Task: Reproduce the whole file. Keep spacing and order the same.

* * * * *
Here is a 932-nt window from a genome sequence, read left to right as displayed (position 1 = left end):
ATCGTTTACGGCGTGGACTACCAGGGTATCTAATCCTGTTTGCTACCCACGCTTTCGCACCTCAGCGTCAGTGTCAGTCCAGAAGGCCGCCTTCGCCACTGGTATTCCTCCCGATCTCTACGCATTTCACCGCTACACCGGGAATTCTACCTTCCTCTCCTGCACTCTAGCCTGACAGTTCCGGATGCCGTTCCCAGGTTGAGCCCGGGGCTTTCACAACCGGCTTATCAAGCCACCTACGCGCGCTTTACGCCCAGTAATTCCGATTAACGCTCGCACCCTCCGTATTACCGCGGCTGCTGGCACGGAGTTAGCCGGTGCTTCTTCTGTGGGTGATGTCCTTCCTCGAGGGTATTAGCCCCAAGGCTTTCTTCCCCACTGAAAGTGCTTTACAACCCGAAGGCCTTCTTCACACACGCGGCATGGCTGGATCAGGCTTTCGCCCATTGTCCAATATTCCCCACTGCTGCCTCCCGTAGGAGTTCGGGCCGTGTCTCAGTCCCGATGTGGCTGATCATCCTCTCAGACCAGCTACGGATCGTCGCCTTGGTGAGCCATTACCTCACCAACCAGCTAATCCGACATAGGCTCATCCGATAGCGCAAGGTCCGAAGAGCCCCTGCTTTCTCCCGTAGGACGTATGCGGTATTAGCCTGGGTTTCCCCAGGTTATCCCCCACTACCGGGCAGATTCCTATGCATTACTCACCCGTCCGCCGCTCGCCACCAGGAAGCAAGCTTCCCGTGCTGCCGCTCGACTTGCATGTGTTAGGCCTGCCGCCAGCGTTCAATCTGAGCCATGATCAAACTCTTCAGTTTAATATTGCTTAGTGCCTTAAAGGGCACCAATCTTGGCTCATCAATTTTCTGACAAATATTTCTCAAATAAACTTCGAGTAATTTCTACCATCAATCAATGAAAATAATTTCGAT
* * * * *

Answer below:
Here is a 932-nt window from a genome sequence, read left to right as displayed (position 1 = left end):
ATCGTTTACGGCGTGGACTACCAGGGTATCTAATCCTGTTTGCTACCCACGCTTTCGCACCTCAGCGTCAGTGTCAGTCCAGAAGGCCGCCTTCGCCACTGGTATTCCTCCCGATCTCTACGCATTTCACCGCTACACCGGGAATTCTACCTTCCTCTCCTGCACTCTAGCCTGACAGTTCCGGATGCCGTTCCCAGGTTGAGCCCGGGGCTTTCACAACCGGCTTATCAAGCCACCTACGCGCGCTTTACGCCCAGTAATTCCGATTAACGCTCGCACCCTCCGTATTACCGCGGCTGCTGGCACGGAGTTAGCCGGTGCTTCTTCTGTGGGTGATGTCCTTCCTCGAGGGTATTAGCCCCAAGGCTTTCTTCCCCACTGAAAGTGCTTTACAACCCGAAGGCCTTCTTCACACACGCGGCATGGCTGGATCAGGCTTTCGCCCATTGTCCAATATTCCCCACTGCTGCCTCCCGTAGGAGTTCGGGCCGTGTCTCAGTCCCGATGTGGCTGATCATCCTCTCAGACCAGCTACGGATCGTCGCCTTGGTGAGCCATTACCTCACCAACCAGCTAATCCGACATAGGCTCATCCGATAGCGCAAGGTCCGAAGAGCCCCTGCTTTCTCCCGTAGGACGTATGCGGTATTAGCCTGGGTTTCCCCAGGTTATCCCCCACTACCGGGCAGATTCCTATGCATTACTCACCCGTCCGCCGCTCGCCACCAGGAAGCAAGCTTCCCGTGCTGCCGCTCGACTTGCATGTGTTAGGCCTGCCGCCAGCGTTCAATCTGAGCCATGATCAAACTCTTCAGTTTAATATTGCTTAGTGCCTTAAAGGGCACCAATCTTGGCTCATCAATTTTCTGACAAATATTTCTCAAATAAACTTCGAGTAATTTCTACCATCAATCAATGAAAATAATTTCGAT